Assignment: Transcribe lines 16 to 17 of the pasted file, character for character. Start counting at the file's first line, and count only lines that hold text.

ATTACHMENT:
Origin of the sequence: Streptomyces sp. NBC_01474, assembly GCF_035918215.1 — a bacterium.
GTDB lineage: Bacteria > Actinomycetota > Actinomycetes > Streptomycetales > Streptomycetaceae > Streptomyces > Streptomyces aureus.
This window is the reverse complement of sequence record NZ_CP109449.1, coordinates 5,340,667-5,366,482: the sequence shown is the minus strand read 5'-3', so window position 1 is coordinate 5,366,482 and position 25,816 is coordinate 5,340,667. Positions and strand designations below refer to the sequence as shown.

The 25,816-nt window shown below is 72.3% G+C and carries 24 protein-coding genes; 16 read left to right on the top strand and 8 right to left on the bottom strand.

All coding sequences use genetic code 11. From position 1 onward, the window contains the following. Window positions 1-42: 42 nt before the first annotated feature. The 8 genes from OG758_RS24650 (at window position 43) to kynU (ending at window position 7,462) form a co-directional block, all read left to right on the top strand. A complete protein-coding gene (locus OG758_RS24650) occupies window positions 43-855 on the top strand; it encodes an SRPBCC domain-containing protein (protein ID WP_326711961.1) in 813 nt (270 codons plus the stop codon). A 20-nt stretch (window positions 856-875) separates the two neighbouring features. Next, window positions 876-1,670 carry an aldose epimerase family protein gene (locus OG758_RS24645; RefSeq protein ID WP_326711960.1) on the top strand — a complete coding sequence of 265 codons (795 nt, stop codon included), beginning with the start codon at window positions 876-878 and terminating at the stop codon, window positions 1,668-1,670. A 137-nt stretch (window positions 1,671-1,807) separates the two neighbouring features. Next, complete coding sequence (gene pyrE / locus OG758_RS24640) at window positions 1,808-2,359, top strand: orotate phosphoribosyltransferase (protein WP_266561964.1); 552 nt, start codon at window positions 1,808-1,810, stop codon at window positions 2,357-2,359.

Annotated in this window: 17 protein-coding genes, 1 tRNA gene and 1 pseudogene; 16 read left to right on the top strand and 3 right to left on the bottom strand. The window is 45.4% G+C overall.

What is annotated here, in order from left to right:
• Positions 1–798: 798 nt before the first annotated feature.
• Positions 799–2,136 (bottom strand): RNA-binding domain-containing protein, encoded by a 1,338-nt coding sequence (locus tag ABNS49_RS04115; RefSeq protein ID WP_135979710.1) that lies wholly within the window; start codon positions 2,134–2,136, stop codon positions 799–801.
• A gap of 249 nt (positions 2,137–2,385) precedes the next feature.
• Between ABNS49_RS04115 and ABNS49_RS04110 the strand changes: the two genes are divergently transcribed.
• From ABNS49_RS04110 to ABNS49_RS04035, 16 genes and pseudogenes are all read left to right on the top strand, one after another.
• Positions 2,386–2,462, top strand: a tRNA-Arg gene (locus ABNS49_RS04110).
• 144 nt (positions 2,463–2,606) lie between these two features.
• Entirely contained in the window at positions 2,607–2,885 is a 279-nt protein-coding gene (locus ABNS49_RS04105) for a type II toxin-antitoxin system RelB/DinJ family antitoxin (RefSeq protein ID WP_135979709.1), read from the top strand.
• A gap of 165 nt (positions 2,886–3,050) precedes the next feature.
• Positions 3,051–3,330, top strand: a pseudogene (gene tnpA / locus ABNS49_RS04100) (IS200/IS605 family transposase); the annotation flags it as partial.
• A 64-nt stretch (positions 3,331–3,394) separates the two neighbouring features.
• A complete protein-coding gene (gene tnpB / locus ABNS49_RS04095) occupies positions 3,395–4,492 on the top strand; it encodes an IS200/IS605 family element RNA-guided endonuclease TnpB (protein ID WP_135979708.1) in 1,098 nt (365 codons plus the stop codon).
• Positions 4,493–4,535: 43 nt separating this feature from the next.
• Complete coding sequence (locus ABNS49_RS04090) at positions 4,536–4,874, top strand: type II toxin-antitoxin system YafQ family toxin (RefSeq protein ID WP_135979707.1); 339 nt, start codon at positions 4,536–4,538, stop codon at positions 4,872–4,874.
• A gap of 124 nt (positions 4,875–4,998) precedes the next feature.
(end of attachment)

• A gap of 165 nt (positions 2,886–3,050) precedes the next feature.
• Positions 3,051–3,330, top strand: a pseudogene (gene tnpA / locus ABNS49_RS04100) (IS200/IS605 family transposase); the annotation flags it as partial.